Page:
In my pie making adventures, I’ve tried quite a few recipes whose results were questionable (Shoofly Pie with blackstrap molasses; do not do this!) or which mysteriously morphed into something else. Such it was that I started with the notion of making chess pie and ended up with this Almond Custard Pie.
I’m not entirely sure how one thing led to another anymore, but this is a delicious almondy confection. I’m not entirely sure it counts as a pie, as the almond crust has the interesting habit of rising to the top of the pie instead of remaining on the bottom as crust.
Almond Custard Pie
A delicious almond custard which may or may not be a pie. . .
Chop your almonds up in a food processor. Once they are finely chopped, add the butter and almond extract and continue processing until well mixed. If the butter starts out soft, then the almonds should start clumping together in a loose dough.
Press your almond dough into the bottom of a pie plate, and bake in the oven for 10 minutes.
While your crust is cooking, cream together your butter and sugar until smooth.
Add in the eggs, flour, whey, almond extract, and nutmeg. Mix well.
Pour the filling into your pie plate, and bake for an additional 60 minutes.
On the whey - the first time I made this recipe, I had really thick whey from one of my cheese-making experiments.. It was a bit like soft yogurt. You can also use buttermilk, OR 1 cup of whey/milk with 1/2 cup of yogurt.
On the pie crust - 1 cup of almonds only makes enough to cover the bottom of the pie plate. I like limited crust, but if you want it to go up the sides as well, double the crust recipe.
A soul cake, a soul cake, a penny for a soul cake!
In honor of All Souls Day
These sweet biscuity-cakes are a traditional food for Halloween, All Saints Day, and All Souls Day; the cakes were given out to beggars and children who went door to door on All Hallow’s Eve. There’s not really one “official recipe” for soul cakes; I imagine that people used different combinations of sweet spices and dried fruit over the years. But this recipe is nice!
A slightly sweet and spicey biscuit, traditionally given out on Halloween.
Prepare your carrots. Finely grating them in fine, but so is cooking them down and mashing them. Put to the side.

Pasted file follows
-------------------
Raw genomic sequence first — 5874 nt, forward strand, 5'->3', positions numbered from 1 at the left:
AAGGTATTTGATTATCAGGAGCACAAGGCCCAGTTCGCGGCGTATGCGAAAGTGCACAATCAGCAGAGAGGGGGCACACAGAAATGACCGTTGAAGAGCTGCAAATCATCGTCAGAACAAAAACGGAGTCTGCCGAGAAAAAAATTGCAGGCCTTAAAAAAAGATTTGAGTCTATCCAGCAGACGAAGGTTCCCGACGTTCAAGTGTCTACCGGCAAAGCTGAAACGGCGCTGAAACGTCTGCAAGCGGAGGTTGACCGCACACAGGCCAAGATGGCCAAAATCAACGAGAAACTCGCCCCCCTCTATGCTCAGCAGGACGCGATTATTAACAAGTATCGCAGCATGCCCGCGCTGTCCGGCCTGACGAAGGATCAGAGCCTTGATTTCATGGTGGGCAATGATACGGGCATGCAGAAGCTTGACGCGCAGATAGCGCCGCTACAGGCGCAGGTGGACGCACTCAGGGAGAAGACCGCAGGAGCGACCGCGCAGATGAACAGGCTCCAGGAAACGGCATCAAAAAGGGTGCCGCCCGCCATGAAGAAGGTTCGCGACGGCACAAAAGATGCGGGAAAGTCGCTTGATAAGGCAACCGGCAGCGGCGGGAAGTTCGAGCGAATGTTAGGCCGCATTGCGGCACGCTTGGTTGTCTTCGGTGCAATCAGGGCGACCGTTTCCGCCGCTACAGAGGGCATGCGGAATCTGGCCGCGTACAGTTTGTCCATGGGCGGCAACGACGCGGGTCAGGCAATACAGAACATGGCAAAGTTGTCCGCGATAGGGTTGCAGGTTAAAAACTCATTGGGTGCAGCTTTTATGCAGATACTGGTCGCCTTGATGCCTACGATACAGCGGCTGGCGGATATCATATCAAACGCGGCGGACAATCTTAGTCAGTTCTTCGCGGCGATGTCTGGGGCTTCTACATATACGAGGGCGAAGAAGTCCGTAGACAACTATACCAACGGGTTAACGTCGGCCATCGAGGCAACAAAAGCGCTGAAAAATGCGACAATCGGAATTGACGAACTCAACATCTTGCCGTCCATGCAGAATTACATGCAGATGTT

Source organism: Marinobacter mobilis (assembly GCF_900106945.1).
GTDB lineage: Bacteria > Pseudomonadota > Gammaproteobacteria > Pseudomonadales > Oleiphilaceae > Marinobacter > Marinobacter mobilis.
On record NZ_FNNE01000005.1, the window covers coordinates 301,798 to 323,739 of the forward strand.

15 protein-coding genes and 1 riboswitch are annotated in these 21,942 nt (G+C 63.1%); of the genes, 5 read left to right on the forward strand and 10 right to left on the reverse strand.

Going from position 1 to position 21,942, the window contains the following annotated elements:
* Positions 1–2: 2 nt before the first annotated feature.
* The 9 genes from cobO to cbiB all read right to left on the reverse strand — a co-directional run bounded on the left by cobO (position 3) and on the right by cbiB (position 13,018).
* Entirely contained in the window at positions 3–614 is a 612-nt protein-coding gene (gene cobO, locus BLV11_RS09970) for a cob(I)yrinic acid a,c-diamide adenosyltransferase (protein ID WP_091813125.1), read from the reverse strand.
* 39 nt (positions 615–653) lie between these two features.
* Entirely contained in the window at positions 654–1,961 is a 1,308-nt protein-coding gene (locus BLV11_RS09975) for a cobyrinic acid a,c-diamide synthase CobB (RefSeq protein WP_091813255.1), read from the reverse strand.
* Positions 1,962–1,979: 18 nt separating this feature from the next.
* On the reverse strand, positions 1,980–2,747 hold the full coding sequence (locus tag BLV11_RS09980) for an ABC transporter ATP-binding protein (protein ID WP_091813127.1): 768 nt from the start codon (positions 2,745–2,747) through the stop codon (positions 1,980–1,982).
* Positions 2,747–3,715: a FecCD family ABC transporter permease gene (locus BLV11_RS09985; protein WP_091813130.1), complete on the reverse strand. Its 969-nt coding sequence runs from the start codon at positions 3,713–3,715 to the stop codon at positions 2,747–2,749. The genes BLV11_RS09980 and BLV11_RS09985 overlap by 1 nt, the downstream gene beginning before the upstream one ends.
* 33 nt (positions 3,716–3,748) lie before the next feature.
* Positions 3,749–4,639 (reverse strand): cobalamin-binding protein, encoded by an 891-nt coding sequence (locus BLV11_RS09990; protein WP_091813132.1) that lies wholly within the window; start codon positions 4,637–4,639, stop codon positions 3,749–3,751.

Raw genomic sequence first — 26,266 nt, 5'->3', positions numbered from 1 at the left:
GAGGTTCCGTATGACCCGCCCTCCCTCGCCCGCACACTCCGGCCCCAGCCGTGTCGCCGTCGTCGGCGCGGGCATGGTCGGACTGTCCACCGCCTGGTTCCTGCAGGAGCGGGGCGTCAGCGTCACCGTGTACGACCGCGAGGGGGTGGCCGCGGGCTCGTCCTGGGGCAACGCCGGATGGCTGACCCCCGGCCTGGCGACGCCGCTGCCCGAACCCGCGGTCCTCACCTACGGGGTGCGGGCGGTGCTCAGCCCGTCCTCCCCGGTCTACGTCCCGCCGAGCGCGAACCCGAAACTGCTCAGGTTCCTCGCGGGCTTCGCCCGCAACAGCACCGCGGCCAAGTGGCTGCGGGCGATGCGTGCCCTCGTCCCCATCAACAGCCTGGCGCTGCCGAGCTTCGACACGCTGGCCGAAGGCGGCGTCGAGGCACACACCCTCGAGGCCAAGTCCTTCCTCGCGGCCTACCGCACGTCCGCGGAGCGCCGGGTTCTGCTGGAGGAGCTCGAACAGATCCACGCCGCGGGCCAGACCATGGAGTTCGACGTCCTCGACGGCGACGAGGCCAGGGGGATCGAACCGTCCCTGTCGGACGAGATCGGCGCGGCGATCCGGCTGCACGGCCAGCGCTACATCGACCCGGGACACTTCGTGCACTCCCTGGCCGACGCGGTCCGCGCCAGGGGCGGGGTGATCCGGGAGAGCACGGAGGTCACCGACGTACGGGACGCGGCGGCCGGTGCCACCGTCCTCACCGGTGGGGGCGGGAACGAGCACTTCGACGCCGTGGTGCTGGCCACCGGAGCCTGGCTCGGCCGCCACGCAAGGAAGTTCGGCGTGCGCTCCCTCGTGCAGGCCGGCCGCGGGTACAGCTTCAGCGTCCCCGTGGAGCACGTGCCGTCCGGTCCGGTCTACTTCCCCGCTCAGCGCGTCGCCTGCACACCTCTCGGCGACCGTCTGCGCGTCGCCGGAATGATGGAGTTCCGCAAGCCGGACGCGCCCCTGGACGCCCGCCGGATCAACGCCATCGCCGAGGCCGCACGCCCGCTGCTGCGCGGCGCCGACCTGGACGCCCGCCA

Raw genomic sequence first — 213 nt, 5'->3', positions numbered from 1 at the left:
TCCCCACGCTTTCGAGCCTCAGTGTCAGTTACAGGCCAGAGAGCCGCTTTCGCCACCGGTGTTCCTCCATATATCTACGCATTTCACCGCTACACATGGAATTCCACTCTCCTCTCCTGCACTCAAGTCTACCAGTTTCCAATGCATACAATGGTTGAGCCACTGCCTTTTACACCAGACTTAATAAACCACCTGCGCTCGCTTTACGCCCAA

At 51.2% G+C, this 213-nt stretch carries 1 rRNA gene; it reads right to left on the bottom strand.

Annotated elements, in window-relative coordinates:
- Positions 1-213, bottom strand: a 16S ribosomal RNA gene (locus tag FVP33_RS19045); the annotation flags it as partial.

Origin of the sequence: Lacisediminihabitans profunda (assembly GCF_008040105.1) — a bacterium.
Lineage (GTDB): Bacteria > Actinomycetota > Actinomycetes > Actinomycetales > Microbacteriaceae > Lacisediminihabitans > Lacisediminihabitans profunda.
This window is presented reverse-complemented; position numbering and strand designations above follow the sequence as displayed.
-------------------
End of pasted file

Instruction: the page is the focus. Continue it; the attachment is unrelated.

Beat your two eggs. Add in oil, sugar, pumpkin puree, molasses, and vanilla extract. Mix well.
Mix together flour, baking soda, baking powder, salt, cinnamon, and nutmeg in another bowl. Combine your wet and dry mixtures.
Add carrots to your batter. Mix well. Pour the carroty mixture into a buttered 8x8 baking pan.
Bake at 350 degrees Fahrenheit for about one hour. Make sure the cake is done by inserting a knife into the center; it should come out clean.
Its fairly common to cut the oil required in a carrot cake recipe with applesauce, but pumpkin puree works well too! Its especially practical if you've been cooking down a lot of pumpkin recently.
Blackstrap molasses actually tastes acceptable in this cake - possibly because it is not the main sweetener, it just gives the cake a nice brown color. You could probably also use brown sugar and no molasses.
This cake is good enough to be dessert for sure, especially if you ice it with cream cheese frosting. But I like to leave it plain and have it for breakfast with my morning coffee. Yum!
Rhubarb was not quite as expensive as usual at the grocery store this week, so I couldn’t resist buying a few stalks and making something rhubarb-y.
Now everyone knows that rhubarb and strawberries go great together. But rhubarb is equally good with apples! Granted, it won’t have that pretty red tint, but the apples nicely balance out the tartness of the rhubarb. And anyway, strawberries aren’t in season . . .
Peel and chop up your sweet potato. Put it in a saucepan with a bit of water and cook until tender.
If you processed your own pumpkin and were keeping it frozen like I do, you probably want to defrost it now. Better yet, throw the frozen chunks in with the sweet potatos and kill two birds with one stone.
Once your sweet potato is soft, mash it up and combine it with the pumpkin puree.
Add sugar, cinnamon, salt, ginger, nutmeg, and cloves. Stir well.
Beat your egg(s) and add to the mixture, along with your milk. If your sweet potato / pumpkin mix is still warm enough, you can chop up the 1/4 cup of butter and melt it in with everything. If not, then melt the butter in the microwave, then add it to the mixture.
Add the rum! Mix everything together well.
Pour your mixture into 1-2 casserole dishes. I use varying amounts of sweet potato and pumpkin, so it often exceeds one 8x8 dish.